President Krise: Make an impact in isolation
Last week, our community showed how we can come together to accomplish something great, even when we’re in the Great Lockdown. The UOG Livestream Telethon for COVID-19 Relief had an initial goal of raising $20,000 to support our front-line health care workers and volunteers. By the end of the livestream, we had raised more $43,000 in donations and had shared helpful expertise and inspiring entertainment along the way. I’m so grateful for all who contributed their funds, time, and talents.
The telethon represented an important point. In a situation in which it’s instinctive to panic and self-preserve, we can be proactive and not only ease our own anxieties, but have a much more productive outcome for the community overall.
As we continue on in another week in this new reality, I would urge us all to find ways to think bigger than ourselves, to equip not just ourselves for a limited time, but the community for the duration of this pandemic. Here are some ways we can do that.
Perhaps the biggest way we can help one another in this time is to leave the sensationalism to the Tiger Kings of the internet and look to reputable sources for information and, more importantly, to verify information before sharing it.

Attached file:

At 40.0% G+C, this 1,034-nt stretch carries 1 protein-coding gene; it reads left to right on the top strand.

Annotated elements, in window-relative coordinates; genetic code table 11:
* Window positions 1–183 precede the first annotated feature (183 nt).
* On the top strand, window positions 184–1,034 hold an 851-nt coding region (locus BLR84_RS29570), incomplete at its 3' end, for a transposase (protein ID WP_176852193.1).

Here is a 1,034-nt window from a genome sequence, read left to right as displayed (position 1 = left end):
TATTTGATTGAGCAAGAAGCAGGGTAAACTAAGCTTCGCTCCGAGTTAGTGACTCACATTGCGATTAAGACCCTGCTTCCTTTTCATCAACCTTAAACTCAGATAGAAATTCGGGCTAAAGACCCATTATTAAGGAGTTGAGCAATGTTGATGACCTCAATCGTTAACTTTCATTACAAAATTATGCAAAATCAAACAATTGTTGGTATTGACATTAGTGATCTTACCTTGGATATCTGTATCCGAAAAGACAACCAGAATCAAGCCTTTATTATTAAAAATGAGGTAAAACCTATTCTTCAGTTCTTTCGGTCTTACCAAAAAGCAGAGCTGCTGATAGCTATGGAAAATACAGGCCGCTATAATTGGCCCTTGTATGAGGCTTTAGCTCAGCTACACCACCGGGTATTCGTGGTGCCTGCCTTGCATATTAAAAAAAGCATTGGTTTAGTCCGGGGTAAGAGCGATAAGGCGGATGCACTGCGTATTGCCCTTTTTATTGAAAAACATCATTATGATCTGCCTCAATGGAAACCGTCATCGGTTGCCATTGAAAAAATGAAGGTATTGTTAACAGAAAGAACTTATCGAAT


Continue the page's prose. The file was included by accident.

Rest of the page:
In academia, we teach students in their research how to determine the credibility of a source. Does the author have the credentials and authority to speak on the topic? Do they cite where they’re getting their information, and is that source credible? Is the argument one-sided in an effort to market, sell, or persuade rather than inform? If you’re not sure, it’s safer not to share what could be inaccurate information.
One of the beautiful things about our island community is that it’s full of so many different talents, interests, capabilities, and areas of expertise. Take a moment to think about your skills, your resources, your connections and how they could address a need in the community.
Maybe you can tutor a child over Facetime or Skype or put on a virtual concert from your front porch or living room. Maybe you can check in from a safe distance with elderly neighbors or people living alone to see how they’re doing. Some of the things our UOG staff members have come up with are making and delivering meals to public health centers around the island, producing hand sanitizer, and using 3D printers to make face shields for personal protective equipment (PPE) for Guam’s effort to give our local health care workers the protective armor they need.
Use this downtime to brainstorm ways you can help from where you are, with what you have. Even something small can have a big impact by inspiring a continuous cycle of generosity, innovation, and hope.
Staying home and isolated is difficult. Most of us thrive with interaction and engagement with others. But it’s important to remember that the recommendations of the CDC and WHO are based on the research of epidemiologists and people whose job it is to study the transmission of viruses. Their knowledge on the virus is still expanding, but to not heed advice based on what we do know would be a tragic mistake. As members of our great island community and of the broader global community, we must act responsibly, respect one another, and work together against our common enemy.